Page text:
Therein lies the rub. I have to get through this grueling process of gaining the legitimacy necessary to teach without buying into the dogma. It’s hard! In spite of my Gen-X non-joiner tendencies, I want to be liked, respected, and generally well thought of by all these smart, accomplished people with degrees from Harvard and the like. So my ego ends up right back in 1989, struggling to figure out how to learn my craft without losing my soul. I’m struggling to stay a grownup in an environment that makes me feel like a kid. The whole setup of my non-traditional school is to create peer relationships with students and faculty, but I can’t quite get there. It still feels paternalistic at times, which is unsurprising when you view the industry as a whole.
In 2001, I hit a crisis with music. I realized I couldn’t become an adult in that environment, and I desperately wanted to grow up. So I left, and built a new life where I mostly feel and act adult. Lots of therapy helps. Now I feel like I’m having a similar crisis, but I’ve been living as something like an adult for the last 13 years, and I don’t know how to handle it. I can’t go back to being a teenager. I can’t hope for a single mentor to guide me through the labyrinth.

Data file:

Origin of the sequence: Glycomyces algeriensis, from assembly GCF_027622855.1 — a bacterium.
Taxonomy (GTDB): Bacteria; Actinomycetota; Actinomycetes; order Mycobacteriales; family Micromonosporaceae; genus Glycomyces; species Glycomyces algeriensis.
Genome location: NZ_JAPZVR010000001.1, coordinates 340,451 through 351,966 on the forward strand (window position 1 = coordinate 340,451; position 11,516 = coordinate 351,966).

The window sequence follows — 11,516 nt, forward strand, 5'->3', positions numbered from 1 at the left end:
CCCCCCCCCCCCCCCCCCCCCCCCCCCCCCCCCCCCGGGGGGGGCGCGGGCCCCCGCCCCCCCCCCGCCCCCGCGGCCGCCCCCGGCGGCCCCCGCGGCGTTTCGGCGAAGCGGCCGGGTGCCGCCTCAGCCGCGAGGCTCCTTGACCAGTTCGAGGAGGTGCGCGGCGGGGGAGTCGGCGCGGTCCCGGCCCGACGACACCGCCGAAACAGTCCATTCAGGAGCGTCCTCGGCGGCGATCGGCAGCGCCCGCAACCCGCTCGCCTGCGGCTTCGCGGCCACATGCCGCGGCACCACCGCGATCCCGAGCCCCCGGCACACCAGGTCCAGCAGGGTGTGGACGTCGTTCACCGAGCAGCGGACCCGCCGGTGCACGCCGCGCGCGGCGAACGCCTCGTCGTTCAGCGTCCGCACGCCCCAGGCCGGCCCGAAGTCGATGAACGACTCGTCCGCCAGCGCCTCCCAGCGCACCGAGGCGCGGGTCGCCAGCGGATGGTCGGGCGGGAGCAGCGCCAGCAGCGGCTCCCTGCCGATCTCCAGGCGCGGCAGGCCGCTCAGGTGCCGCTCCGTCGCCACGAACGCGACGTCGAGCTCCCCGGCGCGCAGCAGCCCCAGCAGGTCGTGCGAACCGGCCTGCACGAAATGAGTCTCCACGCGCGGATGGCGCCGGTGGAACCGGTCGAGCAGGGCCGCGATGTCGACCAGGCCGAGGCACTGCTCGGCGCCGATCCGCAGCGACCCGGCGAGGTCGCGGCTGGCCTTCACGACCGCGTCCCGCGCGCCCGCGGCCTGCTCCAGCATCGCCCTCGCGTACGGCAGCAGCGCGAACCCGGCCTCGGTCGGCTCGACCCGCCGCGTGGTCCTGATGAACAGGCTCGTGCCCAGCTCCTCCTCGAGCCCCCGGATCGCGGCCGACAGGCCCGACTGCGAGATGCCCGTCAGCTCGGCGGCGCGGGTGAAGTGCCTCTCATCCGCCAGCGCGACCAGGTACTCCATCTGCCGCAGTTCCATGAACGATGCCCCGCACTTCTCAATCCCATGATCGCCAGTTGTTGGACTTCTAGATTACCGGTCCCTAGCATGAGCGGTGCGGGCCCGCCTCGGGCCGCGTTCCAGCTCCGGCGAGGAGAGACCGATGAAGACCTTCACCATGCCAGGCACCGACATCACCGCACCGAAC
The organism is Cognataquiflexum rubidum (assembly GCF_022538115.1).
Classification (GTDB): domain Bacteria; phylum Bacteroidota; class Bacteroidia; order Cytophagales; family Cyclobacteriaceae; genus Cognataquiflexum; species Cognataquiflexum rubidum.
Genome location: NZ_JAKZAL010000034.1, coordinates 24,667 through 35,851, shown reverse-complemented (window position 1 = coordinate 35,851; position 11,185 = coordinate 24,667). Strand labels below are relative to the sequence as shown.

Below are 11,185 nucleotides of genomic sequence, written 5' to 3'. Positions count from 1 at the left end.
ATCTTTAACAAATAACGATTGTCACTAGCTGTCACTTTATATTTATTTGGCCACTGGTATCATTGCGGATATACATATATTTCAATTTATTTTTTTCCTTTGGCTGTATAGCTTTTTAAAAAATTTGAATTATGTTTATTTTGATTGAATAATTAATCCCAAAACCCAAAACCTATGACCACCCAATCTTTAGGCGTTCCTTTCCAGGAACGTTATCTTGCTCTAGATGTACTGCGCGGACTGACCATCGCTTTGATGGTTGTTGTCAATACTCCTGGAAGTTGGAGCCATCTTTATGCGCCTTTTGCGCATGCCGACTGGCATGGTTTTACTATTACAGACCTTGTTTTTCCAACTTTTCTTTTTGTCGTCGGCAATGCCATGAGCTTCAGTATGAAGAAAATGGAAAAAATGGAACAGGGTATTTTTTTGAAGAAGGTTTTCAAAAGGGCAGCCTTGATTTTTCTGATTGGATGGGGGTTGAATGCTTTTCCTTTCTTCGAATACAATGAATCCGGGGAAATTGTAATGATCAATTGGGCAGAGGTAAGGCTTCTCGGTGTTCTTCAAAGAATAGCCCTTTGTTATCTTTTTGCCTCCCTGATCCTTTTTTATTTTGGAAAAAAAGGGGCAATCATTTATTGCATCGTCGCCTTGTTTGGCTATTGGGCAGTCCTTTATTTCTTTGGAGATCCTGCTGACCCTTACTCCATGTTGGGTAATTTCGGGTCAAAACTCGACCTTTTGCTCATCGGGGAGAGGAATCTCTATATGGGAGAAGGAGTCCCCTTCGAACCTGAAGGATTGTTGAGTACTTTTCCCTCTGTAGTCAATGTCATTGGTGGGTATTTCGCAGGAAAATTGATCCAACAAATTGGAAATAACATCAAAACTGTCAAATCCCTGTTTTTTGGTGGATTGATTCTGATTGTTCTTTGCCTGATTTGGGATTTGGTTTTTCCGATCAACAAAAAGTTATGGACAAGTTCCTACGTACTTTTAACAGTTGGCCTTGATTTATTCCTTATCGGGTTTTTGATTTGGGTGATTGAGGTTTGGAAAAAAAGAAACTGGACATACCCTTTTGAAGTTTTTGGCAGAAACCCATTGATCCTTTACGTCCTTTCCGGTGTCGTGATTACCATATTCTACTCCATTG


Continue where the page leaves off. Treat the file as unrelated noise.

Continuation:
I guess that’s why I’m blogging about it. I am hoping that my internal guide will help me find my way, and my inner voice will be louder or more persistent than the voices of those (internal and external) that tell me my past experiences have no value and I have to rely solely on others to decide who I am and what I’m good at.
When I blog about this stuff, I feel a bit like that 17 year old taking jazz lessons on the side. Am I breaking the rules? Am I corrupting my ability to write and think academically? Or am I making sure that my voice shines clearly through all the noise? Maybe instead of continuing to hope for a kindly guide, a wise-man like my college voice teacher, I can be my own guide, champion, and mentor. I hope so.
Dedicated, with love, to Donald Stenberg.
I think you should take jazz lessons now and then ill come perform with you in a trio.
Right? Thanks for reading, bro. School hard.
There is a balance to be sought; however teachers who display empathy, while also holding to high standards are virtuosos. The story about your virtuoso voice teacher brought tears to my eyes. His comment about cream rising to the top is an example of balance.
Mr. Stenberg was the most evolved teacher I had in my music career. He was something special; a hard act to follow. You and a few others in my academic career have proven that compassion and high standards are not mutually exclusive – a balance I aspire to in my own teaching as well. Thanks for reading, Pauline.